5 short book reviews for the " Monthly Reading Challenge"
|Book Reviews for The Monthly Reading Challenge
1. The Jesuits by John W. O’Malley, S.J. (a library ebook from Overdrive)
This writing about history is extensive. It is not a long book.
You will find special information that helps the reader under stand the purpose of the Jesuits organization. It includes information about the founding of the Jesuits.
The Jesuits as a brotherhood have endured since the 1500’s. “More broadly, the Exercises helped the Jesuits see all their ministries as spiritual, ultimately aimed at leading others on a spiritual journey beyond routine of the rite and ritual.” The Exercises is a document discussed within the book.
The criticism of their early establishment was from people who saw being established something that, “made irrelevant the sacraments and other usages of the church in favor of God’s direct communication with the individual.”
This writing is listing of the years of service of the Jesuits from the 1500’s to the present day.
You will find a short synopsis about the author. He has written other books about the Jesuits, and the Popes.
There is a list of Further Reading which states, “but, only in the past twenty years have studies of the Jesuits for the most part altogether shaken off those prejudices and in other ways entered an entirely new phase.”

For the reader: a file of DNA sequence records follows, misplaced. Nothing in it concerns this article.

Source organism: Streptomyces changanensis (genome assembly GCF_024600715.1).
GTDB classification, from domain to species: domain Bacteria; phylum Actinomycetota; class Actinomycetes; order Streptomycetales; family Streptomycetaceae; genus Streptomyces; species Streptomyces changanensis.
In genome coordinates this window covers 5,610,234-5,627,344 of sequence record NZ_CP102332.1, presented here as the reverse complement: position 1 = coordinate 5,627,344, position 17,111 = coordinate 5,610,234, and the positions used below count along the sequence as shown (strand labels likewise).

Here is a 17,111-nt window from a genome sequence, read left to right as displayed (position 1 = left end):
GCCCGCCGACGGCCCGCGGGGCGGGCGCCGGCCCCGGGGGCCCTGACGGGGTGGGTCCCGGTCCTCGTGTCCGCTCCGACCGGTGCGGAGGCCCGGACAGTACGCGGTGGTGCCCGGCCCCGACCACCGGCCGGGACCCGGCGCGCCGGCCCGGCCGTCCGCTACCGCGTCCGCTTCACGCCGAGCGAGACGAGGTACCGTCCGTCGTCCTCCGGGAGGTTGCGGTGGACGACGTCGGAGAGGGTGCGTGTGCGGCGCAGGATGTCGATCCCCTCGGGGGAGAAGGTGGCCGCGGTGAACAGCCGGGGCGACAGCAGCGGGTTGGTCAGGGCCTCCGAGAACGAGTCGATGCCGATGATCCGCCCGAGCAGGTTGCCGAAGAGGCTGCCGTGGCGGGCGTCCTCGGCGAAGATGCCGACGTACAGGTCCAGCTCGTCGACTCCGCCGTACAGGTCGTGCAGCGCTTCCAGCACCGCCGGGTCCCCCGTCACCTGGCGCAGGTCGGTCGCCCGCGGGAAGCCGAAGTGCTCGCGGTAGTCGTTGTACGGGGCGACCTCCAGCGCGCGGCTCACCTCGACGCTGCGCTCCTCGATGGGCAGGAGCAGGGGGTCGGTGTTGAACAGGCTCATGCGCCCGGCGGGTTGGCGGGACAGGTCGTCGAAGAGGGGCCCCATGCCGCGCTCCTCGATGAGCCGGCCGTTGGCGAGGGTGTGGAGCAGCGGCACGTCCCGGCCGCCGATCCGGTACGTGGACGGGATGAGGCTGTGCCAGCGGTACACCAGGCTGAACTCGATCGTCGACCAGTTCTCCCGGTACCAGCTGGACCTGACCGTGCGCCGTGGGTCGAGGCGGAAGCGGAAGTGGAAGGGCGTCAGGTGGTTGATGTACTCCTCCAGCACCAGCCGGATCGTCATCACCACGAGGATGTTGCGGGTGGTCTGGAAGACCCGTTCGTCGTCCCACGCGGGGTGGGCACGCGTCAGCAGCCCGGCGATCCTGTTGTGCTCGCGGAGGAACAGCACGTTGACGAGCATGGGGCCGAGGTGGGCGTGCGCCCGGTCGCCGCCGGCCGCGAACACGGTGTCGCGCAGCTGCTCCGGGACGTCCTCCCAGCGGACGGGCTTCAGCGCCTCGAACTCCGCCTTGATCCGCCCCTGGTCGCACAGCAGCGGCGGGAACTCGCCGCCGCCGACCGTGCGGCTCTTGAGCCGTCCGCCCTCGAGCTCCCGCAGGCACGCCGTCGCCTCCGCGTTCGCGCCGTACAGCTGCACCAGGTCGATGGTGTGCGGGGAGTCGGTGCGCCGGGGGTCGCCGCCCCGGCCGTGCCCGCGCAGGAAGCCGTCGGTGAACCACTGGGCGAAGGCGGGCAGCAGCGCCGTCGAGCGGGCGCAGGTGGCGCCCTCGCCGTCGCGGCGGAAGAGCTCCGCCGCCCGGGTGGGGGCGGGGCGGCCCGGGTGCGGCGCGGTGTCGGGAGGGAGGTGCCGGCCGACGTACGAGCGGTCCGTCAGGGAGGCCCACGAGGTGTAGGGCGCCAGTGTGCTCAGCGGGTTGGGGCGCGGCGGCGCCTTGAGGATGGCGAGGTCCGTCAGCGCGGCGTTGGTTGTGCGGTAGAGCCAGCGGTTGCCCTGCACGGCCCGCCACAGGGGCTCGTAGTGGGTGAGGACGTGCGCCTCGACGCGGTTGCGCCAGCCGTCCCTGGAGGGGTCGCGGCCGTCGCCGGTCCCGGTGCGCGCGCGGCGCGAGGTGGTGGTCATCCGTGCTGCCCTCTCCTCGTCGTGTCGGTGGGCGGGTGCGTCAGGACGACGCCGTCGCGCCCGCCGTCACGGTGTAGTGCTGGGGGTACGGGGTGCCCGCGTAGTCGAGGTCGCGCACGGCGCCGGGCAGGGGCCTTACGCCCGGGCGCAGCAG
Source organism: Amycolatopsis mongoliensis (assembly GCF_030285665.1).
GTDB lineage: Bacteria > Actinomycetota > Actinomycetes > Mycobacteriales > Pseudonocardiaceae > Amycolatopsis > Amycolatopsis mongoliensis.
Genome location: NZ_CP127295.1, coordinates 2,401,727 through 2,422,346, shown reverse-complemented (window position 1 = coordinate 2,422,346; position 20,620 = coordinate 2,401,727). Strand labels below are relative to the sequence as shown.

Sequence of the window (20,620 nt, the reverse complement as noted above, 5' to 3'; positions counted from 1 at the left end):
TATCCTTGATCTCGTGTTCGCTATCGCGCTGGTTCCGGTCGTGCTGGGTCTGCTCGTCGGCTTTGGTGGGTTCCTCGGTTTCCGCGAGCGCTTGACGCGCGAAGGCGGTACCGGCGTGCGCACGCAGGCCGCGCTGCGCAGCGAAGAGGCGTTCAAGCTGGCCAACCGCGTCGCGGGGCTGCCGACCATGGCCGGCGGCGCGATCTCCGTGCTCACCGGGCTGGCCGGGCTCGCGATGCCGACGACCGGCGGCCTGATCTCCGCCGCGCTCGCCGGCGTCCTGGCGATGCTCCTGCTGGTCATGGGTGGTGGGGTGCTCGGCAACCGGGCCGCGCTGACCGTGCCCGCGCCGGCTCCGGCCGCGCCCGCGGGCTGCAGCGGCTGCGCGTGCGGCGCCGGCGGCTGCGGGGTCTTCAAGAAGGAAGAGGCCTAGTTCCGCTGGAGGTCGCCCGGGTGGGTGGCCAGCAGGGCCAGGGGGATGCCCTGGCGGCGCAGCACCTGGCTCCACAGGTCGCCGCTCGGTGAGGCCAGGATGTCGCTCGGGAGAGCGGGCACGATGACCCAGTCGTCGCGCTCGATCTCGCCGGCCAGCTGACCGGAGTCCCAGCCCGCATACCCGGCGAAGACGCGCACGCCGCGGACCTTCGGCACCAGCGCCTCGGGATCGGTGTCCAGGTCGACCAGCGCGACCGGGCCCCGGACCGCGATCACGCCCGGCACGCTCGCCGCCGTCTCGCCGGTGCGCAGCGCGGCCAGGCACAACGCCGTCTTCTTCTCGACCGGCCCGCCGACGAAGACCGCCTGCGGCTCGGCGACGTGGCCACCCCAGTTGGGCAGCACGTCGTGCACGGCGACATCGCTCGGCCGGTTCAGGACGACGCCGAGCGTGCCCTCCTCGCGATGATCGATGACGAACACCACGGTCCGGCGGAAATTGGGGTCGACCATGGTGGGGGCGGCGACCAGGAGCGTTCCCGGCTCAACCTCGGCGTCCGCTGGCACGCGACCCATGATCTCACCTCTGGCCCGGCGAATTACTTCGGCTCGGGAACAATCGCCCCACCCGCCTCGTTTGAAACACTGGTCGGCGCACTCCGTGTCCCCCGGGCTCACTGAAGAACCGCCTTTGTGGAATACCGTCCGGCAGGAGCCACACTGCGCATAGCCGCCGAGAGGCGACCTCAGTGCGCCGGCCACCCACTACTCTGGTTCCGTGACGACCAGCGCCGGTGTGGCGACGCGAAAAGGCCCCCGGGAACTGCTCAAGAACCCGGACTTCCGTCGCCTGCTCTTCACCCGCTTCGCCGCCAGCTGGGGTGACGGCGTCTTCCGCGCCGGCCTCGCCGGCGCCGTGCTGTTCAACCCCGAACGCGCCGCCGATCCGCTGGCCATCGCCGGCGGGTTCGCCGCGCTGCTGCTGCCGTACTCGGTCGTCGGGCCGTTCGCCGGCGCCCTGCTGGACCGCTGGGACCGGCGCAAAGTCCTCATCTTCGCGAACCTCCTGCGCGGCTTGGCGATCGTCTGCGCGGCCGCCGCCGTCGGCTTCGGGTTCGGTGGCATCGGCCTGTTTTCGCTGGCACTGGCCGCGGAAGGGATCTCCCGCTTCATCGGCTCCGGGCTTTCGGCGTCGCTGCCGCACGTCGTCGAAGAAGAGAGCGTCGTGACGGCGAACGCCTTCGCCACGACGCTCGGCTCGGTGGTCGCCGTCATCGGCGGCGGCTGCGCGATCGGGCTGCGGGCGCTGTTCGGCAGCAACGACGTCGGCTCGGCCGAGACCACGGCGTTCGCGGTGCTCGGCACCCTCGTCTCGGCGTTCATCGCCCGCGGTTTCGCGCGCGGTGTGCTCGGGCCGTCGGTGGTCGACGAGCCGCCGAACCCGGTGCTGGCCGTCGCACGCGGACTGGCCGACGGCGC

Pope Francis is the first Jesuit pope.
2. Zealot, the life and times of Jesus of Nazareth by Reza Aslan (a library ebook from Overdrive)
Reza Aslan is a Muslim. Anyone reading this book should realize that the Muslims believe Jesus is a prophet not God in the flesh. They give him credit as a prophet.
Aslan says, “For a kid raised in a motley family of lukewarm Muslims and exuberant atheists, this was truly the greatest story ever told.”
The book includes a map of First-Century Palestine. A drawing of the Temple as it appeared at the times in the book is also included. Be sure to read the Author’s Note. It is relevant to the content of the history.
Other important inclusions are the Introduction and Chronology. And, at the end of the book the Epilogue, and Bibliography are very important.
This is the first book I can remember reading that the bibliography actually refutes some of the information presented in the body of the book. This makes the bibliography an important reading additive.
The book covers a wide range of history of the Israelites and the Roman Empires involvement in Jewish history.